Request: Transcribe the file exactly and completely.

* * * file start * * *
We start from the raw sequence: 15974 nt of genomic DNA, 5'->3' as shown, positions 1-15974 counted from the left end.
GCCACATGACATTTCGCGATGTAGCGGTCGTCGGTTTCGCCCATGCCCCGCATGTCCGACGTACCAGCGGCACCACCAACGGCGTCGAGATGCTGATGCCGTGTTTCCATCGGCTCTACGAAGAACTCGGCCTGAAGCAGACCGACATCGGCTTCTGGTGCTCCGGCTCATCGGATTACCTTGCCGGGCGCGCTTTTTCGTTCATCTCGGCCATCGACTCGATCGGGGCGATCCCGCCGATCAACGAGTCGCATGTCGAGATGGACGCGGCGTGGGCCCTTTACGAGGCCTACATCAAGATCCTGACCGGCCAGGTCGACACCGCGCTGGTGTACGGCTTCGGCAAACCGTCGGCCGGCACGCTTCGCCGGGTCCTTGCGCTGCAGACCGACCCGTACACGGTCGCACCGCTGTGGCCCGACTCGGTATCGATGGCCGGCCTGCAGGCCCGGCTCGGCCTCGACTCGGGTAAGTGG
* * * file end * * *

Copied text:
We start from the raw sequence: 15974 nt of genomic DNA, 5'->3' as shown, positions 1-15974 counted from the left end.
GCCACATGACATTTCGCGATGTAGCGGTCGTCGGTTTCGCCCATGCCCCGCATGTCCGACGTACCAGCGGCACCACCAACGGCGTCGAGATGCTGATGCCGTGTTTCCATCGGCTCTACGAAGAACTCGGCCTGAAGCAGACCGACATCGGCTTCTGGTGCTCCGGCTCATCGGATTACCTTGCCGGGCGCGCTTTTTCGTTCATCTCGGCCATCGACTCGATCGGGGCGATCCCGCCGATCAACGAGTCGCATGTCGAGATGGACGCGGCGTGGGCCCTTTACGAGGCCTACATCAAGATCCTGACCGGCCAGGTCGACACCGCGCTGGTGTACGGCTTCGGCAAACCGTCGGCCGGCACGCTTCGCCGGGTCCTTGCGCTGCAGACCGACCCGTACACGGTCGCACCGCTGTGGCCCGACTCGGTATCGATGGCCGGCCTGCAGGCCCGGCTCGGCCTCGACTCGGGTAAGTGG